Disasters happen when facts on the ground contradict our stubborn vision of how the world ought to work.
Yet, after we absorb the human pain and suffering they cause, calamities have their useful side. “Wake-up calls,” the glib would say.
The jaded would be more likely to side with George Orwell and describe disasters, including the one still unfolding in Houston, as part of the never-ending struggle “to see what is in front of one’s nose.”
Metro Atlanta had such a learning experience only a few months ago, when the fiery collapse of a bridge on I-85 demonstrated the fragility of a one-dimensional, gasoline-based transportation system. Some Republican minds were already changing, but at $12 million with no loss of life, the reinforcing lesson was a cheap one.
A month after the I-85 bridge was rebuilt, Speaker David Ralston told a special House transportation commission that he was open to regular state funding of mass transit in metro Atlanta and elsewhere.
Seeing the world as it is will be far more expensive on the coasts of Texas and Louisiana.
The death toll had reached 39 as I write this, and more bodies are sure to be found as the water retreats through the weekend. One in every 10 structures in Harris County, which includes Houston, is flooded. Some 44,000 homes have been destroyed or heavily damaged.
Some of Hurricane Harvey’s lessons are already forcing at least situational shifts in thinking. Just as there are no atheists in foxholes, “there are no conservatives in waist-deep water,” observed Rex Nutting in The Wall Street Journal.
In 2013, U.S. Sens. Ted Cruz, John Cornyn and all but one Republican member of Congress from Texas voted against a $50 billion aid package for victims of Hurricane Sandy up and down the East Coast. The Texans declared it to be larded with pork. (It wasn’t.)
FEMA officials tell us that more than $57 million in individual assistance has already been paid out in the Houston area. A Hurricane Harvey aid package will be introduced when Congress reconvenes this week. We don’t know the dollar figure, and we don’t know what it will buy.
But we do know that Ted Cruz & Co. will refer to it as a lean slab of Angus beef and vote to approve it.
Likewise, Houston has drowned the voices, at least temporarily, of those who say a social net should be knitted solely by the local community, not the government.
As morale-boosting as it was to see the “Texas navy” at work, the small, private armada of jon boats had the heart, but not the muscle, to rescue Houston. As helicopter after helicopter showed.
Likewise, this Sunday will surely see pews filled with weary churchgoers exhausted from a hard week of volunteer work. But they were not enough. So perhaps we owe some thanks to prosperity evangelist Joel Osteen, whose Lakewood Church had to be shamed into opening its doors to flood evacuees. Osteen showed us that charity has finite limits.
There is a reason that Gov. Greg Abbott summoned 13,000 members of the Texas National Guard to the Houston area. Sometimes the government is the community.
The realities of Harvey could also force Texas to call a truce in its war against illegal immigration. According to a Pew Research Center report published earlier this year, Houston had 575,000 unauthorized immigrants — the third-largest population concentration in the nation.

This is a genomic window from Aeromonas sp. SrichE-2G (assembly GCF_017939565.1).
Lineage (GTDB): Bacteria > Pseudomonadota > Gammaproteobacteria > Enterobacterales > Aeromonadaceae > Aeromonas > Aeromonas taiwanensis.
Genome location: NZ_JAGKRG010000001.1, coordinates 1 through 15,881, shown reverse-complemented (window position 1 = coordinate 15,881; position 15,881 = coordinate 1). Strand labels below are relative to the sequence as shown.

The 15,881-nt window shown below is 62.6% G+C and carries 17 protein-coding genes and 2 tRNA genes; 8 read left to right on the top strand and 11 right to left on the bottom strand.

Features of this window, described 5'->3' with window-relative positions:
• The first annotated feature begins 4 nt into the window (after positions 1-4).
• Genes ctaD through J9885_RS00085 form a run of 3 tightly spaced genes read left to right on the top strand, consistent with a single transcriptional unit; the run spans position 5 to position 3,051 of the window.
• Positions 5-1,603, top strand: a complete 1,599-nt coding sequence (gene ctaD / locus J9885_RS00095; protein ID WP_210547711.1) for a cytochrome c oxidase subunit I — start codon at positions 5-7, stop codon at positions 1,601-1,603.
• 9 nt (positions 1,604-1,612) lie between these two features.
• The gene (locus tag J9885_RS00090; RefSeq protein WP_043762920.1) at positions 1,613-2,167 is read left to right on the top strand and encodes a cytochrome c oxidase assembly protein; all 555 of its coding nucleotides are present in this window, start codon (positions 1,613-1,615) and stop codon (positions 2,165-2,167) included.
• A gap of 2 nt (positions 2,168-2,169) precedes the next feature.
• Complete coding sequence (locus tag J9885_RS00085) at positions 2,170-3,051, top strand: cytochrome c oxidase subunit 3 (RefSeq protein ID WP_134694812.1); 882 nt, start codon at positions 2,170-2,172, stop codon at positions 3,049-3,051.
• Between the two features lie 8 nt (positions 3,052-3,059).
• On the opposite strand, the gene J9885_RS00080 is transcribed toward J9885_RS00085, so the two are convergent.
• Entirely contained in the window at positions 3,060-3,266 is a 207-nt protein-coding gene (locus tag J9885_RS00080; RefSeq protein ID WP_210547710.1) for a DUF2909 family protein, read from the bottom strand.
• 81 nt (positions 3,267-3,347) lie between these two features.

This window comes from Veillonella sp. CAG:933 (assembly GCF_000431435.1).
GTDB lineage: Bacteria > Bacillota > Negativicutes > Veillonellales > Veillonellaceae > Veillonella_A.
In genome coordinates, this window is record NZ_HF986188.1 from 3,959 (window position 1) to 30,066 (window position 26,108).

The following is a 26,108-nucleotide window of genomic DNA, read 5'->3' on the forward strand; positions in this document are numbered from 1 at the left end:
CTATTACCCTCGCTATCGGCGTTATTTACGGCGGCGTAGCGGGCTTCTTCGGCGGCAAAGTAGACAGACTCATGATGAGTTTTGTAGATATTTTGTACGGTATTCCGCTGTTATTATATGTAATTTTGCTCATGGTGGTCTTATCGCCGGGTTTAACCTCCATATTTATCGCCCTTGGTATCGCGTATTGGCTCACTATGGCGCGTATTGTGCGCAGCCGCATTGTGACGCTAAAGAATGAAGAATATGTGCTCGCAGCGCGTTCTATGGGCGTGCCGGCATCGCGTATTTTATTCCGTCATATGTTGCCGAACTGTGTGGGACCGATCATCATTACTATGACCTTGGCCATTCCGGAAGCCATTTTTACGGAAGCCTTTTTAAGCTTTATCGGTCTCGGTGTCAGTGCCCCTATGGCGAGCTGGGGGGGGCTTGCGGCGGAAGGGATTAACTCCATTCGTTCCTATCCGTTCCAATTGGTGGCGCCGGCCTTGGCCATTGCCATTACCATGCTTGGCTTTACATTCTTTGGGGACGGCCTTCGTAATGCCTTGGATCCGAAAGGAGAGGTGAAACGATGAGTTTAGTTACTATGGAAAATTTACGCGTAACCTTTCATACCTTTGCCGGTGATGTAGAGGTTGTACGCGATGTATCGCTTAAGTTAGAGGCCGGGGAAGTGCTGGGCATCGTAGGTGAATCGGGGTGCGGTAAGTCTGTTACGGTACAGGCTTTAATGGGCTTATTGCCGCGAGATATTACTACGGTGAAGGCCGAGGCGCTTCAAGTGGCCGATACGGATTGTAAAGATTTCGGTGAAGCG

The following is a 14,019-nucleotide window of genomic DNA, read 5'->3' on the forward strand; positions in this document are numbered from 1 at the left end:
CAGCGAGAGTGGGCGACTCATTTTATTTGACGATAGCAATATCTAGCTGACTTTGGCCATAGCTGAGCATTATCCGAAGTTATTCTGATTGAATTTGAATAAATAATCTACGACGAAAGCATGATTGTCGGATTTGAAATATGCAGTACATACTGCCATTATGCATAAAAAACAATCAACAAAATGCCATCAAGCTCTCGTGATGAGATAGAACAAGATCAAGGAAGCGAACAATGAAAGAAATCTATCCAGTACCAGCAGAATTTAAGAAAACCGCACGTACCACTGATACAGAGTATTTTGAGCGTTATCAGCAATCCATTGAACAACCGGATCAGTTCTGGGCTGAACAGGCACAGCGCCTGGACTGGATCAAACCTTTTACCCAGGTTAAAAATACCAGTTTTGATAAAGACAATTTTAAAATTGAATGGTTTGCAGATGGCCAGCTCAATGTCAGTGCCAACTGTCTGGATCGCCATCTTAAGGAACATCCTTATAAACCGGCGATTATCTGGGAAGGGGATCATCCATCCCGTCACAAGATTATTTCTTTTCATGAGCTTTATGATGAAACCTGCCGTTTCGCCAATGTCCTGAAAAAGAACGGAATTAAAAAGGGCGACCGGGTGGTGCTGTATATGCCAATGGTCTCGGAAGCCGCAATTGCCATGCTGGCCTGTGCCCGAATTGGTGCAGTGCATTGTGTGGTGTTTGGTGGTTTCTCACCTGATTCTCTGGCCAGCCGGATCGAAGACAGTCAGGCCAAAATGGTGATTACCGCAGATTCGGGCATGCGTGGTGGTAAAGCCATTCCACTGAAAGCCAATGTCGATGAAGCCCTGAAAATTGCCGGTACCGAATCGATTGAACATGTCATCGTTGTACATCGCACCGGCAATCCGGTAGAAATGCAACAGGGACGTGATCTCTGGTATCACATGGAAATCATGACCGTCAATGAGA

Illegal immigrants make up between one-quarter and one-half of the construction workforce in the Houston area. “Who helped rebuild New Orleans? That was immigrant labor. What are they going to do in Houston when they want to pick up and deport everybody from that state?” asked Charles Kuck, an immigration attorney in Atlanta.
Then there is the topic of climate change.
This week, if you were a Houston flood evacuee stewing in a shelter, and in possession of a working smartphone, you might have taken the time to read an investigative report that The Texas Tribune and ProPublica published last year. It described Houston’s vulnerability to a great flood in terrific detail, including the threats posed by compromised chemical and petroleum operations.
You could learn how one of Houston’s two top flood program officials dismissed warnings about disappearing marshland and overbuilding in flood plains. Scientists were “anti-development.“ And the claim that “these magic sponges out in the prairie would have absorbed all that water is absurd,” he said.
The investigation was based on a scenario in which Houston was hit by a saltwater surge made more severe by rising sea levels. Which was not the case in Houston last week. Harvey killed with fresh water, by dropping massive amounts of rain on a single area — another phenomenon with links to climate change.
“Unlike so many GOP leaders, many of the oil and gas firms operating in Houston at the very least publicly acknowledge the legitimacy of today’s climate science,” The Houston Chronicle reported as Harvey rolled in.
That kind of blind spot isn’t necessarily limited to Houston, or Republicans.
Back in April, Mathew Hauer, an applied demographer with the University of Georgia, published a paper on what high-ground U.S. cities are most likely to become destinations for coastal residents forced from their homes by rising sea levels.
Atlanta was No. 3 on his list, behind Austin, Texas (which is close by Houston), and Orlando, Fla.
Hauer said his paper has prompted interest from the National Oceanic and Atmospheric Administration and the Environmental Protection Agency, but — so far — not from federal or state emergency management officials.
His study is a fact in front of one’s nose. The question is whether we will choose to see it.